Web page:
Figure 9: Microtiter plate of the measurements for pH optimum determination. The more intensive the blue color, the more ABTS got oxidized. At pH 4 and pH 5 the darkest colour was detected.

To determine the optimal experimental setup for BHAL activity measurements, the best pH had to be determined. Using Britton-Robinson buffer pHs between pH 4 and pH 9 had been adjusted. 308 ng BHAL per well had been tested under these pH conditions using 7 mM ABTS. The CuCl2 incubated and therefor activated BHAL showed a high activity at pH 4 and pH 5, where most of ABTS was oxidized (compared to Fig. 9 and 10). The calculated specific enzyme activity of BHAL showed high activity at both mentioned pHs (Fig. 10). While BHAL had an activity of ~8 U mg-1 at pH 4 and pH 5, the enzyme activity decreased at higher pHs. At a pH of 6 only 1/3 of enzyme activity could be detected compared to the activity at pH 4 and pH 5. While still active at pH 7, the BHAL is not as suitable as thought for an application at a waste water treatment plant because of its high activity in acidic environments.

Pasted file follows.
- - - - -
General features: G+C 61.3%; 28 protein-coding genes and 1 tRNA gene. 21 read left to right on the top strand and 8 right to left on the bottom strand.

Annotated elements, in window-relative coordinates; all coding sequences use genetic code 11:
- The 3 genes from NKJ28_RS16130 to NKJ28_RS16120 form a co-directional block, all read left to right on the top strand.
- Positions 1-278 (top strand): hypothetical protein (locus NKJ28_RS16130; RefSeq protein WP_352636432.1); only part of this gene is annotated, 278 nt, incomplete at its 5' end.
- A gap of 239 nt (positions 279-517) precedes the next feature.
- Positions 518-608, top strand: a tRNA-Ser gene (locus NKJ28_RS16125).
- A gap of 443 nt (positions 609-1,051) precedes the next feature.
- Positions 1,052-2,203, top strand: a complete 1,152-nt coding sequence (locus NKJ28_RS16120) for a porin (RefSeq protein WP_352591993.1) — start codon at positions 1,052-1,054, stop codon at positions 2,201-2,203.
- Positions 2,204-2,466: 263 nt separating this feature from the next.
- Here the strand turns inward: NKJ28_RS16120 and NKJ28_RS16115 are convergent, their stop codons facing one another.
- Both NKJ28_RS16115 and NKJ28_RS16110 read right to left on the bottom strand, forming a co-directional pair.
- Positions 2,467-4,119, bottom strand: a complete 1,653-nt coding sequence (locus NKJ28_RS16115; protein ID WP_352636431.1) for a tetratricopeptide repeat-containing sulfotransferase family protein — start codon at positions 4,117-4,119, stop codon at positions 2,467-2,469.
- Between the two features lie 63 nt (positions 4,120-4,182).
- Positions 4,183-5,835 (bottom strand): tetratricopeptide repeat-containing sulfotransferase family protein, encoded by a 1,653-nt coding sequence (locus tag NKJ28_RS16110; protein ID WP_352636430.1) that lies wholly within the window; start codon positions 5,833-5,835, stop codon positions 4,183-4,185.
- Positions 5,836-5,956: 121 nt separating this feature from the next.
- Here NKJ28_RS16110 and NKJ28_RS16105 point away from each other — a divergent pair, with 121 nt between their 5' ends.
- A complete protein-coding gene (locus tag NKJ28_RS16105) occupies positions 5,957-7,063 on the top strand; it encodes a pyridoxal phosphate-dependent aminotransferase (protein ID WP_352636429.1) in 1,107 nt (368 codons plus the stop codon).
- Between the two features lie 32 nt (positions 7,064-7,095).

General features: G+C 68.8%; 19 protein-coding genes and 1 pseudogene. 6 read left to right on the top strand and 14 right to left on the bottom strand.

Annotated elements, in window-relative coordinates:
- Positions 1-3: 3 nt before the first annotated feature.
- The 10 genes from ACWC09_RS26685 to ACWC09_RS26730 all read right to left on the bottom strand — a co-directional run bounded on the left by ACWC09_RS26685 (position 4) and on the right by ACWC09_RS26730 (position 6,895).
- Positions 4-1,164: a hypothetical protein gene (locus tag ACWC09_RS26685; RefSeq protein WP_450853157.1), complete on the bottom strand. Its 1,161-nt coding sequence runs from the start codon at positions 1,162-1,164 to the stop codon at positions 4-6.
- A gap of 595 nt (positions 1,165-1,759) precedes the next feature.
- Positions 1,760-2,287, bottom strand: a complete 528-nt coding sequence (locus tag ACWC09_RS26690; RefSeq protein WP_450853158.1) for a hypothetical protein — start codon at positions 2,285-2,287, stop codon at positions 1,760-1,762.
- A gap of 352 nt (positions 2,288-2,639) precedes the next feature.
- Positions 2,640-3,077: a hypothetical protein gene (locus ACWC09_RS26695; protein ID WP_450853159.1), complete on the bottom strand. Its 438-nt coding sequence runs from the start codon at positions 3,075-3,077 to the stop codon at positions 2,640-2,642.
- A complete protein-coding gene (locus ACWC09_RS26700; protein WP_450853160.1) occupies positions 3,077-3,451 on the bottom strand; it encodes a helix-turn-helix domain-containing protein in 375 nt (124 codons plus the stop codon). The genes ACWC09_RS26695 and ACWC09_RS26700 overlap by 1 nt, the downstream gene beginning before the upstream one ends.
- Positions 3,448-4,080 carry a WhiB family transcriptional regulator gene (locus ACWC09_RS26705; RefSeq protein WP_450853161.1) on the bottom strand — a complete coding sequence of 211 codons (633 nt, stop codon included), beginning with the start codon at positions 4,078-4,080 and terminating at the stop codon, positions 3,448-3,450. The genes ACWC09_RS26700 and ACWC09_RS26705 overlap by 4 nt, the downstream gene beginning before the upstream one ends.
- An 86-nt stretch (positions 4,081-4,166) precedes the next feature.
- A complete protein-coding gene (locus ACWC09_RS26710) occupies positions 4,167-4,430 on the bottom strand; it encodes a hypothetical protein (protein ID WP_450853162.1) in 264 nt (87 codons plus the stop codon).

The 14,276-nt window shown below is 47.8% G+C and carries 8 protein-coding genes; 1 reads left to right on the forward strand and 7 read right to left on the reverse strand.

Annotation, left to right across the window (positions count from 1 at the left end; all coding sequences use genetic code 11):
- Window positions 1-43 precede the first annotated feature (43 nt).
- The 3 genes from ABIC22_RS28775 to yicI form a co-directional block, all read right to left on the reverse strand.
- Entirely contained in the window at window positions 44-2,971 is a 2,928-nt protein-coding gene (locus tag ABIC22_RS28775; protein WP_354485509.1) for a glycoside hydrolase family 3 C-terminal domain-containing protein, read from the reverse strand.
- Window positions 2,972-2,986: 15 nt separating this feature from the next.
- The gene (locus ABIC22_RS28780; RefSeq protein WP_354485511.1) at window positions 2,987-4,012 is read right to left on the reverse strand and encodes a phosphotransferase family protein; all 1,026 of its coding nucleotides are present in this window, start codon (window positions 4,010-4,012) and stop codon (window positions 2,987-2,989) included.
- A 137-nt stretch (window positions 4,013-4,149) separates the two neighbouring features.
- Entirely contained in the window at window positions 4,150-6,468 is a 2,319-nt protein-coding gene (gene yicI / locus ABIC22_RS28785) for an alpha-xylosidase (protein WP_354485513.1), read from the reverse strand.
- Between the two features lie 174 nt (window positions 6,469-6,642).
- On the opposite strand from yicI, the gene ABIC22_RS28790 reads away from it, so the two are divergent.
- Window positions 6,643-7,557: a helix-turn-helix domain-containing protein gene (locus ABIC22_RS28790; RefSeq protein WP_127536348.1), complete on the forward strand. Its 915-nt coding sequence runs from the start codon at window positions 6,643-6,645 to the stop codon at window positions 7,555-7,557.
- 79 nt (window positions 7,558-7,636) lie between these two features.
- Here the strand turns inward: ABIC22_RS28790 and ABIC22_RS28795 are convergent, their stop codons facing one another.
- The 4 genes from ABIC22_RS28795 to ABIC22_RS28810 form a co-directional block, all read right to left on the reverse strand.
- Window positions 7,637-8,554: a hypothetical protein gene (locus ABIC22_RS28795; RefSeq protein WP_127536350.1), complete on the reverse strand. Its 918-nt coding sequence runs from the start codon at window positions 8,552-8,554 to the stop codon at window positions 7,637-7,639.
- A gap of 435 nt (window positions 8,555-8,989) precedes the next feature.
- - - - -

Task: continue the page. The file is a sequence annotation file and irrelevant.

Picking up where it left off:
Figure 10: Oxidized ABTS by BHAL at different pH adjustments. The experimental setup included CuCl2 incubated BHAL (308 ng), Britton Robinson buffer adjusted to the tested pHs and 5 mM ABTS. Measurements were done at 25 °C for 30 minutes. The highest amount of oxidzed ABTS could be detected at pH 4 and pH 5.
Figure 11: Calculated specific enzyme activity of BHAL at different pH conditions. The highest specific enzyme activity for ABTS was under pH 4 and pH 5 conditions. The higher the pH, the less ABTS got oxidzed. One unit is defined as the amount of laccase that oxidizes 1 μmol of ABTS substrate per minute.


BHAL activity at different temperatures

Figure 12: Standard activity test for BHAL measured at 10 °C and 25 °C resulting in a decreased activity at 10 °C. As a negative control the impact of 0.4 mM CuCl2 in oxidizing ABTS at 10 °C and 25 °C was analyzed.